What Is The American Dream?

Every politician speaks of it, but few elected officials actually understand it.  And, the Media consistently mischaracterizes the American Dream as earning a College education, owning a home, or experiencing upward mobility.  However, none of these descriptions are accurate.

At the core of the American Dream is the idea of a better life and that every citizen should have an opportunity to pursue it.  But, it is individuals who actually define what “a better life” means.  So, trying to define the American Dream as any one thing is a fool’s chase. In reality, the promise of America is simple – everyone willing to learn, work and play by the rules of the land should have a fair chance of achieving their dream.

To be clear though, a “fair chance” means everyone is afforded an opportunity.  It does not imply a birthright contract where the Nation owes everyone his or her American Dream. It must be earned.  People can opt not to invest sweat equity or abide by the law and they will inevitably fail to achieve their version of the American Dream.

So, if the American Dream is actually defined individually, can it meaningfully be described in general terms?  This was the challenge faced by Xavier University professors.  To solve this conundrum they developed a statistically designed and validated market research questionnaire – The American Dream Composite Index (ADCI).  The ADCI study looks at perceptions of 55 statistically unique dimensions in the areas of economic security, general wellbeing, societal fairness, diversity acceptance, and environmental quality.  National data is collected among U.S. residents on a monthly basis and then aggregated for analytic and reporting purposes.  The aggregate ADCI score represents the degree to which people feel they are achieving their personal American Dream.

One key conclusion from the data is there are specific cities and states in the U.S. where residents feel their American Dream is being achieved to a statistically significantly greater degree than national average. These locations are designated as American Dream locations.

Here is a list the 2018 American Dream cities and states. Do you live in one?

2018 American Dream States
District of Columbia
Mississippi
Louisiana
Maryland
New York
New Jersey
Georgia
Florida
North Carolina
2018 American Dream Cities
Fayetteville-Springdale-Rogers, AR-MO MSA
Olympia, WA MSA
CT NONMETROPOLITAN AREA
Sioux Falls, SD MSA
Utica-Rome, NY MSA
Toledo, OH MSA
Huntsville, AL MSA
Port St. Lucie, FL MSA
LA NONMETROPOLITAN AREA
Miami-Fort Lauderdale-Pompano Beach, FL MSA
Davenport-Moline-Rock Island, IA-IL MSA
Deltona-Daytona Beach-Ormond Beach, FL MSA
Springfield, MA MSA
Rockford, IL MSA
Stockton, CA MSA
MT NONMETROPOLITAN AREA
Harrisburg-Carlisle, PA MSA
San Antonio, TX MSA
Hartford-West Hartford-East Hartford, CT MSA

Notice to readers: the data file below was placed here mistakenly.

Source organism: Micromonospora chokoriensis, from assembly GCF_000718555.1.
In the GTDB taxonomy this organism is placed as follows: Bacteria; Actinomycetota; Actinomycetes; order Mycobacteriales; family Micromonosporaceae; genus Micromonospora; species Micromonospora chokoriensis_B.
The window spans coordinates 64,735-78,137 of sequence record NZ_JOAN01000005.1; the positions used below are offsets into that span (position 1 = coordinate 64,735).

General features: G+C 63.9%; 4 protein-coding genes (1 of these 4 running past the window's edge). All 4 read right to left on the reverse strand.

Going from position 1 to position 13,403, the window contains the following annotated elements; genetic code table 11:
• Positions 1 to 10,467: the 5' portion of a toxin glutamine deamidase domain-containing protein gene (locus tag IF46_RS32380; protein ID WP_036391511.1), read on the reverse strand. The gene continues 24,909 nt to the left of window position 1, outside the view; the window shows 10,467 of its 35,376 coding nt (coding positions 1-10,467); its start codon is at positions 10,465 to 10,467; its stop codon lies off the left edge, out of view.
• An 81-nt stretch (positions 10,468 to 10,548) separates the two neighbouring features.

Charlotte-Gastonia-Concord, NC-SC MSA
IN NONMETROPOLITAN AREA
Baltimore-Towson, MD MSA
St. Louis, MO-IL MSA
NC NONMETROPOLITAN AREA
Atlanta-Sandy Springs-Marietta, GA MSA
Sarasota-Bradenton-Venice, FL MSA
Orlando-Kissimmee, FL MSA
New York-Northern New Jersey-Long Island, NY-NJ-PA MSA

The data are based on resident responses over the three-year period of calendar 2015, 2016 and 2017.  Each state and MSA is on the list because resident perception of the degree to which they are achieving their American Dream is statistically significantly greater than national average over that period.

What about these locations better enable achievement of the American Dream?  That is the central question every economic development professional and elected official should be asking.  Why do residents in these locations feel better about achieving their American Dream than residents of my community?

Note, in contrast to many surveys these data do not represent an outsider perspective of a location.  It is a measure of how people who actually live and work in the community perceive their ability to achieve their American Dream.  As such, the resultant data are hard to argue with. 

Some of this year’s American Dream locations appear counter intuitive at first glance. They are certainly worth a deeper dive to understand why residents feel the way they do.  Three key levers should be explored.  The first is location assets.  What assets does the community have that positively impact resident perception on their ability to achieve their American Dream?  The second is local programs and policies (including regulations).  Which do residents see as better enabling their ability to achieve their American Dream?  The third lever is infrastructure.  Are there unique physical and social opportunities that create inclusion and personal development?

Benchmarking these American Dream locations for ideas that can be reapplied locally is one valid use of the data.  But, perhaps a more enlightened use of the data is as an in-process success measure for local strategic development plans.  If the investment choices made will not better enable local residents to achieve their American Dream, the choices should be revisited and discussed/debated by local leadership.  Making annual progress in improving a location’s ADCI score should be the goal of every Mayor, Governor and President. This ultimately holds elected officials directly accountable to the residents they serve.  

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